When I don’t feel like making a pizza at home, I order one. But when I’m in the mood for a traditional lobster bake and I’m not up for shoveling sand and gathering seaweed on the beach, I’ve got fewer options. On a summer Thursday, with a little forethought, however, I could find myself at the White Barn Inn, letting chef Matt Padilla do all the heavy lifting for me.

Once each month, Padilla oversees a traditional family-style dinner of corn on the cob, new potatoes, clams, whole lobsters and house-made blueberry crumble. At $95 per person before tax and tip, this lobster bake is admittedly a splurge. But if you’re in the market for a meal that’s as much about briny woodsmoke wafting past the poolside garden as what’s on your plate, this may be the lobster experience for you. If so, there are two final Thursday-night bakes scheduled this season: One this week (Aug. 5), and another on Sept. 2.

White Barn Inn, 37 Beach Ave., Kennebunk. 936-2321.

Maine Lobster Pizza from Monte’s Fine Foods in Portland. Photo by Andrew Ross


Speaking of lobster bakes and pizzas, Steve Quattrucci, the chef/owner of Monte’s Fine Foods in Portland has found a clever way to marry the two. His Maine Lobster pizza ($27) replicates many of the flavors and textures of a lobster bake. That’s a harder task than you might anticipate, as many of the non-shellfish flavors in a lobster bake are subtle, easily overwhelmed by mozzarella and marinara.

Quattrucci solves this puzzle by lining his cold-fermented, Roman-style pinza crust with mild fontina and provolone cheeses. In doing so, he cedes the stage to steaming, jacket-intact new potatoes, lemon, chives, cracked Maine lobster claws and yes…even corn.

Monte’s Fine Foods, 788 Washington Ave., 613-9873.


If you ever doubt how versatile an ingredient lobster is, taste how well it plays the lead role in a Hawaiian-style rice bowl at Portland’s Crunchy Poké. The tiny, counter-service shop plays up Maine lobster’s sweetness by combining it with Kewpie mayonnaise, red cabbage, crunchy Vidalia onion and a dusting of smoky chili powder ($16.50).

I like to take my lobster poké to-go and wander over to the Portland Ocean Gateway, where, during the week, you can practically watch Portland’s tourism-driven waterfront transform in front of your eyes.

Crunchy Poké, 426 Fore St., 835-0838.


In Kittery at lunchtime (or brunchtime), Blue Mermaid Island Grill serves an excellent, unexpectedly traditional lobster-and-roasted-corn chowder ($8) alongside its largely Caribbean-themed entrees. And if a trip to the border sounds a little too far, you can often score a bowl of lobster chowder at Blue Mermaid’s food truck, which forms part of the regular “pod” at Congdon’s After Dark in Wells.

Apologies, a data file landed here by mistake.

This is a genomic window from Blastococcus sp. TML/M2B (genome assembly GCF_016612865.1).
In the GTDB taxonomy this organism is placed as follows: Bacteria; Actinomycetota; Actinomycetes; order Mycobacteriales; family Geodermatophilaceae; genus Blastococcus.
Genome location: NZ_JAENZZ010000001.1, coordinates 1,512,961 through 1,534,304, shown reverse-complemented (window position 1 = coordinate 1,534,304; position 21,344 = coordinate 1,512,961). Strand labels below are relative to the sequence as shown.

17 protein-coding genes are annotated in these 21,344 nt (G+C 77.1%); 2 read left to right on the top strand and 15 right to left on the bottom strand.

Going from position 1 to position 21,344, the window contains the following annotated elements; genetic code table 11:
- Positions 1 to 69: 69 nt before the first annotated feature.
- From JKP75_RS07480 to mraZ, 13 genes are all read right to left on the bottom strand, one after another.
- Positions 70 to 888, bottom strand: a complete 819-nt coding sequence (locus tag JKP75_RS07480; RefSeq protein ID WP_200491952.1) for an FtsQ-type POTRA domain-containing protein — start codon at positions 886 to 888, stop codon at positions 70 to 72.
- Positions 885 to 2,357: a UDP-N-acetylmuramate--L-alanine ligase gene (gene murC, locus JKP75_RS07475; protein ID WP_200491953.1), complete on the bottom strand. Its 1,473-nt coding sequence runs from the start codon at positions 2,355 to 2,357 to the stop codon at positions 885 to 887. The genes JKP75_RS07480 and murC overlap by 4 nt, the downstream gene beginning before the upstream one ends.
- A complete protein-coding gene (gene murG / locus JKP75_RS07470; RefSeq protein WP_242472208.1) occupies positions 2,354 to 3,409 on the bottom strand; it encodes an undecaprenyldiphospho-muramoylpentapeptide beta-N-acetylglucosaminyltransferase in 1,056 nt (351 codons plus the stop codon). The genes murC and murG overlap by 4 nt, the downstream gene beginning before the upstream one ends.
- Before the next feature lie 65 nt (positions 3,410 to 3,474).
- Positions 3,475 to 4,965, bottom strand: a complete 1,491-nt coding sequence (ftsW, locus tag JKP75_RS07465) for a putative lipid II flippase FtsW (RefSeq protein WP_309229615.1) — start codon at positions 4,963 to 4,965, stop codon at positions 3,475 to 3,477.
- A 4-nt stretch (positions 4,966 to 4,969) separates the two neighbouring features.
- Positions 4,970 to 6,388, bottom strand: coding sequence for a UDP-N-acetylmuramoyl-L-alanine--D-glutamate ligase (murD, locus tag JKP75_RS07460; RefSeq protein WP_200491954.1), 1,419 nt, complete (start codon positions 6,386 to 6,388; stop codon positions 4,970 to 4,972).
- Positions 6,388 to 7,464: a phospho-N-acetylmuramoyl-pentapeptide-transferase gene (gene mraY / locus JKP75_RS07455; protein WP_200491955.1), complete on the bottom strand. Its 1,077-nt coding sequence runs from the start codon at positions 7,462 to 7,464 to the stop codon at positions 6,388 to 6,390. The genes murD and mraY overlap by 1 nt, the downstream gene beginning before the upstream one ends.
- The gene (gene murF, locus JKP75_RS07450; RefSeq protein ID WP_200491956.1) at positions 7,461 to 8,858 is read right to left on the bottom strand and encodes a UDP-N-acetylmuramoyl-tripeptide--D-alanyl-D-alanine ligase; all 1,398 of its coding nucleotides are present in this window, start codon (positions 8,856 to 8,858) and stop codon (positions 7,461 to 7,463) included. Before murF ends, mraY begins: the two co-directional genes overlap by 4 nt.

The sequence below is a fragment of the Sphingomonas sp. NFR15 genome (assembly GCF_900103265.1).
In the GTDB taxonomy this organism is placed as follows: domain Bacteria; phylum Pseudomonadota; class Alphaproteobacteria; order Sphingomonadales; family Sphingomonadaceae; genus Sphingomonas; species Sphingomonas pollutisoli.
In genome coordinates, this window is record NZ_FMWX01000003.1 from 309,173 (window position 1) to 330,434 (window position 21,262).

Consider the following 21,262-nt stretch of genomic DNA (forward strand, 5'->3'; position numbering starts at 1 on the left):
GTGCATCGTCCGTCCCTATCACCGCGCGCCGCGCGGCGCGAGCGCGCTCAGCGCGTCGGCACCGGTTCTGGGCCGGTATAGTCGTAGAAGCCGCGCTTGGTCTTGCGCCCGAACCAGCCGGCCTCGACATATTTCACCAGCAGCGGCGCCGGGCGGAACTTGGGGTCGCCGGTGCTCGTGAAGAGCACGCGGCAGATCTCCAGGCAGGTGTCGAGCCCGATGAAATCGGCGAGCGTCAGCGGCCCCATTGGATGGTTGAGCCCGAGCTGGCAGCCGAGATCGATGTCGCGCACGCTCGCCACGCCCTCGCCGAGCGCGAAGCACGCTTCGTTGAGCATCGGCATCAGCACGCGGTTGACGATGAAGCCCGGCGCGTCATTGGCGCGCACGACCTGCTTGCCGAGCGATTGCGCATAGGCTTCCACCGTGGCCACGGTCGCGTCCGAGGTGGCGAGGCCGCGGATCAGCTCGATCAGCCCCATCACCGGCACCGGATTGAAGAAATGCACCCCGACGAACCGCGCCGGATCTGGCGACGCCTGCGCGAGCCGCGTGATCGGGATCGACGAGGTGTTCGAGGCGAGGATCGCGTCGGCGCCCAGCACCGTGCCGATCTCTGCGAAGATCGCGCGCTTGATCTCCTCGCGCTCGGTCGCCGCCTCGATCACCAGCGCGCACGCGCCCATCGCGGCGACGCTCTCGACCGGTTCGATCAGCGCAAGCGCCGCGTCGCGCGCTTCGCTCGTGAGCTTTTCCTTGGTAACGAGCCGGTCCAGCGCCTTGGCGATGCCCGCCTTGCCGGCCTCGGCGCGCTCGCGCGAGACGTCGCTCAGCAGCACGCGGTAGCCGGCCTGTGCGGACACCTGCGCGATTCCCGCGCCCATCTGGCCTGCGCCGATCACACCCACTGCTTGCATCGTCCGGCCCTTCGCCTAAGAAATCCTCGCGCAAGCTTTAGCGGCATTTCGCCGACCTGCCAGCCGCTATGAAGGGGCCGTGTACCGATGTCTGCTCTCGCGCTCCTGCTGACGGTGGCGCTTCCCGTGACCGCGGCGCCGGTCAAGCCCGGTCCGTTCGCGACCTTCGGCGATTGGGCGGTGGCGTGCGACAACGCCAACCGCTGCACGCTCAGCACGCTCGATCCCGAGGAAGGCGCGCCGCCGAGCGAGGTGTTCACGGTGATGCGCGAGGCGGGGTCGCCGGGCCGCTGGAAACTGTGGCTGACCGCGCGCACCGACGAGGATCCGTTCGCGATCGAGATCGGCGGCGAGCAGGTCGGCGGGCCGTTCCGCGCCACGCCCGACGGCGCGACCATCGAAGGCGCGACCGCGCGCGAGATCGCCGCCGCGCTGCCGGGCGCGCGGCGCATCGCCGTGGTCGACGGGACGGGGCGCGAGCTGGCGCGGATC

Blue Mermaid Island Grill, 10 Shapleigh Rd., Kittery. 703-2754.

Grilled lobster and gouda sandwich fro Tasting Maine food truck.


While you’re checking out food trucks and carts, seek out another lobster treasure at Congdon’s. This one is easy to track down. Just head to the Tasting Maine truck, which towers over its peers (literally), thanks to a 13-foot, bicolor brick chimney shaped and painted to look like the Portland Head Light. Here, under the lighthouse, you’ll find a super-savory grilled cheese assembled from fat slices of sourdough and an enormous scoop of mayo-dressed lobster salad ($20).

Tasting Maine Food Truck, Congdon’s After Dark in Wells. 229-6770. and


Whoever first said, “sun’s out, buns out” might have been referring to bikinis and Speedos, but that person could also have been talking about N to Tail’s pillowy, lobster-stuffed bao ($15).

While N to Tail tends to fare best when chef Jung Hur’s kitchen focuses on innovative, upscale takes on classic Korean dishes, its lobster bao are a noteworthy exception to this pattern. Borrowing promiscuously from Momofuku’s foldable riff on steamed Chinese buns, as well as Japanese flavors (umami-steeped pickles and sweet mayonnaise), N to Tail’s buns make a terrific appetizer, especially when accompanied by a cool glass of Barreled Souls Brewing’s Nunjutsu triple IPA ($8).

N to Tail, 29 Exchange Street, Portland. 773-2900.

Big Tree lobster puffs taste like a cross between salty, lobster-flavored pork rind and a shrimp chip. Photo by Andrew Ross


Perhaps the most unique of the lobster dishes on this list, a bag of Big Tree Grocery’s airy, deep-fried lobster puffs ($8 for a two-quart bag) will take a bit of advance planning to acquire. But these umami-saturated snacks are absolutely worth the effort.

Think of these crunch-bombs like a salty, lobster-flavored hybrid of a pork rind and a shrimp chip. The puffs themselves are made from tapioca, rice and Maine lobster purée, then tossed in lemon-brown-butter dust.

To score a bag, you’ll need to place an order online early in the week, then collect your haul in Biddeford or Portland. But if you’ve got guests coming, these puffs make an ideal finger-food to pour into a bowl and set out when you’re serving summery beverages (think chilled, fruit-forward rosés or even slushy margaritas). Or – as I can attest from personal experience – they’re equally tempting when you find yourself roaming the kitchen at midnight, peckish for a quick, intense fix of Maine’s most iconic flavors.

Big Tree Grocery, 10 Westpoint Lane, Suite 220, Pepperell Mill, Biddeford.

Andrew Ross has written about food and dining in New York and the United Kingdom. He and his work have been featured on Martha Stewart Living Radio and in The New York Times. He is the recipient of four recent Critic’s Awards from the Maine Press Association. Contact him at: [email protected]

Twitter: @AndrewRossME